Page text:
Bill Egan wrote:

Plotting the data different ways pays off all the time. I earned a US patent because I examined bi-plots of ~50 variables and saw something interesting. Further investigation showed a sensible relationship to the physical mechanism I was interested in modeling, I always use bi-plots. Once I have a feel for the data and can throw out some variables…

 Reminds me of an old and slightly caricatured study we did in my R&D lab. We were always searching data to test our algorithms. One day, we got some astronomy data. A huge volume, nearly fifteen variables. The guy who brought us the data was quite proud about the quantitative numbers. So much data, so many variables. Must be serious. We didn't know much about the physics of the problem and we were also a bit impressed. (Because, also, we had to find how practically to manipulate this data amount with our software.)

Once the practical aspects were solved, the study revealed to be very rapid. In fact, a real variables slaughter. When finished, it appeared the real dimension of the data set was between one and two. Some kind of spiral in 3D.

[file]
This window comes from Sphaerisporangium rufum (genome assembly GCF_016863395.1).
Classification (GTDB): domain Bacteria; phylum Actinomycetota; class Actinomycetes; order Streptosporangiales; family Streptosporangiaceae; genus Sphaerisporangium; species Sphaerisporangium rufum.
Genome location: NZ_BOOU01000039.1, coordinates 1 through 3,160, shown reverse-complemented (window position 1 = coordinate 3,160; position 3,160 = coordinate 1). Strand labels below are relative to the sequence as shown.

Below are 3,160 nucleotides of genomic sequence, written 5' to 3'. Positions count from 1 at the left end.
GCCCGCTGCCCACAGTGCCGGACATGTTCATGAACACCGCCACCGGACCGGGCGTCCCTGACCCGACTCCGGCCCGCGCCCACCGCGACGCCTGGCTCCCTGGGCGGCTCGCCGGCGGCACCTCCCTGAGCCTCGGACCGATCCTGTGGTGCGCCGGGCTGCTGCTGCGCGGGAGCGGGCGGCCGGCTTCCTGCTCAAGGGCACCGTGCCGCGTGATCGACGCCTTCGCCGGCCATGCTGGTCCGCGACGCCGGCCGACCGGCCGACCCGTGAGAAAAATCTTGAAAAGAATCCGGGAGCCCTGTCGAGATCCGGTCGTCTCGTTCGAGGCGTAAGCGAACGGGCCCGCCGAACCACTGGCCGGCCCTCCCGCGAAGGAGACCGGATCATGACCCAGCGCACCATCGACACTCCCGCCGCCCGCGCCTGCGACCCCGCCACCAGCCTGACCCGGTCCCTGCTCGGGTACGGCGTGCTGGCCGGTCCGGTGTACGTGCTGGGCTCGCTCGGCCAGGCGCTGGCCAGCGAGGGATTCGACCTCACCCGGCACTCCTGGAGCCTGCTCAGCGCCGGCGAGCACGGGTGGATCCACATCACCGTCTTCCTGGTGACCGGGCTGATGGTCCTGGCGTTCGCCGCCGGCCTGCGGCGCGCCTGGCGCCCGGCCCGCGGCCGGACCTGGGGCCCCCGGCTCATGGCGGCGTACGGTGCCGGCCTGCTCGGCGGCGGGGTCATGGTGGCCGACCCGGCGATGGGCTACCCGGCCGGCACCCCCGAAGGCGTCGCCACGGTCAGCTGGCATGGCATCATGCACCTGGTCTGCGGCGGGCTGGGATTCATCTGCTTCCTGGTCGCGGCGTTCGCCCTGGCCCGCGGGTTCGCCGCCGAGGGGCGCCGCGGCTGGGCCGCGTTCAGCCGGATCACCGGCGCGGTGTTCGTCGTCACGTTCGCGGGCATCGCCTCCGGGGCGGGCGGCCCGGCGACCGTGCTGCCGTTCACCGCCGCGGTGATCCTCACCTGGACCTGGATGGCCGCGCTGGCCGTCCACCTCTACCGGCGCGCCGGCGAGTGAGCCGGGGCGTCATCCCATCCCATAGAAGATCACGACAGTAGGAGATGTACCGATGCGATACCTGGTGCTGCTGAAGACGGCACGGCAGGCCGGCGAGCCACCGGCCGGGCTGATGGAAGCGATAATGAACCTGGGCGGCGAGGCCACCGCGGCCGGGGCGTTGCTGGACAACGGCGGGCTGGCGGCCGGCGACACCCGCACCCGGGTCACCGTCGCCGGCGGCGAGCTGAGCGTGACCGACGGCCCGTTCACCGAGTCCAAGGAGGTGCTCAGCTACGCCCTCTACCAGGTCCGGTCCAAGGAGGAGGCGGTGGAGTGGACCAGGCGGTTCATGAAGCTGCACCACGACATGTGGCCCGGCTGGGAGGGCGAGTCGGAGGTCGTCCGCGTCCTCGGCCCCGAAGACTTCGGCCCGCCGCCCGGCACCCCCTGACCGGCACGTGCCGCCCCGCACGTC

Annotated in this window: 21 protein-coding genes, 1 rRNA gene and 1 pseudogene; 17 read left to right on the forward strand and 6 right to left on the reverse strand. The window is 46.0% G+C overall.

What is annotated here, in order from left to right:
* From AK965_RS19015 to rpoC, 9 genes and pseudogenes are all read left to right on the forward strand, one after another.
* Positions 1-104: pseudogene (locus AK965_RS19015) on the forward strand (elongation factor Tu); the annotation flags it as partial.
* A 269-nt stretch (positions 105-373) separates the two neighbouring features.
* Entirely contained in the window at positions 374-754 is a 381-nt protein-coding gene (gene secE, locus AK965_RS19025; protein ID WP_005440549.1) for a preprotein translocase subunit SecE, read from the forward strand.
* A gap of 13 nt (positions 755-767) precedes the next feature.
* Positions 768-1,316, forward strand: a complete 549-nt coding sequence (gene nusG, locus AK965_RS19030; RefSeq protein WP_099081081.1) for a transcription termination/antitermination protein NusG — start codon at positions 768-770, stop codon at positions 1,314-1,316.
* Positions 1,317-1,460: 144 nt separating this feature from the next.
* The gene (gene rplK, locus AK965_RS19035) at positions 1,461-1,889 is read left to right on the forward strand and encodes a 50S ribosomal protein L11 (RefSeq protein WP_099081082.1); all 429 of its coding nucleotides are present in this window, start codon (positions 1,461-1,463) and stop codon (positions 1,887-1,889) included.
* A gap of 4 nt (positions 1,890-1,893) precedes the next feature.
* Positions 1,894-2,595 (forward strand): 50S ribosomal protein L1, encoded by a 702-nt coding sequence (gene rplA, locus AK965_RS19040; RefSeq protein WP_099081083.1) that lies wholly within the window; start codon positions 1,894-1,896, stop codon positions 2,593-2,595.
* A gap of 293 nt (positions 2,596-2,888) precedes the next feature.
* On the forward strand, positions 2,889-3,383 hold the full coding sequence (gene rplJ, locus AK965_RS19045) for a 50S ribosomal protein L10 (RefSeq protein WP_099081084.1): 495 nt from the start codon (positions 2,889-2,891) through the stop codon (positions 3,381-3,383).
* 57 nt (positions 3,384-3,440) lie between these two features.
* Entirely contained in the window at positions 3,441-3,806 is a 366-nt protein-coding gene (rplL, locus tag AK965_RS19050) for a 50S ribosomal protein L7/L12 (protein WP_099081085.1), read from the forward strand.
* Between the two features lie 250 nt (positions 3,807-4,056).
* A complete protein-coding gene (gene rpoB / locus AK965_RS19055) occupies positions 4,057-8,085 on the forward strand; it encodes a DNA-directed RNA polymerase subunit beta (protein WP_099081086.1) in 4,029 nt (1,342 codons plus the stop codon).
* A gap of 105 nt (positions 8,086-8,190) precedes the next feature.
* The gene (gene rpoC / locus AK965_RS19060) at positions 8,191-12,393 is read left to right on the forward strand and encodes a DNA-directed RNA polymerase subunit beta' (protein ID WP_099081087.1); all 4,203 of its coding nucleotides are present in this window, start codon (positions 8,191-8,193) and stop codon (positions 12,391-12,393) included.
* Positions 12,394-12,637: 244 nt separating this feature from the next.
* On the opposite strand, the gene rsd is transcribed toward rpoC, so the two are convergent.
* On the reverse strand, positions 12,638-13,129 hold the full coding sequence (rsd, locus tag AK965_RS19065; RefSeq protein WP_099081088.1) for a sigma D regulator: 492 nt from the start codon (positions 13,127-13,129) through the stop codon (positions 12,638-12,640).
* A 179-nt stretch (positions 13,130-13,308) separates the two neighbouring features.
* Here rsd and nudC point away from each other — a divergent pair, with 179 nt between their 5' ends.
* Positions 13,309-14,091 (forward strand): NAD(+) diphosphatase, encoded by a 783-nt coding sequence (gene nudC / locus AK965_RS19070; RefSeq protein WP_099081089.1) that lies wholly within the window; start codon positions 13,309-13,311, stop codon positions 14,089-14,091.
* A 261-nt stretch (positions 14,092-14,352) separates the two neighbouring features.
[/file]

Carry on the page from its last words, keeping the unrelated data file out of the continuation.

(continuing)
On the statistical forums and lists I follow, there are very regularly people complaining: "I have too much data for my computer memory/ software abilities. Please how can I handle them as a whole?"

Sounds like we made big progress since 1637 and we could forget Descartes.

"Diviser chacune des difficultés que j'examinerais, en autant de parcelles qu'il se pourrait, et qu'il serait requis pour les mieux résoudre."

[To divide up each of the difficulties which I examined into as many parts as possible, and as seemed requisite in order that it might be resolved in the best manner possible.]





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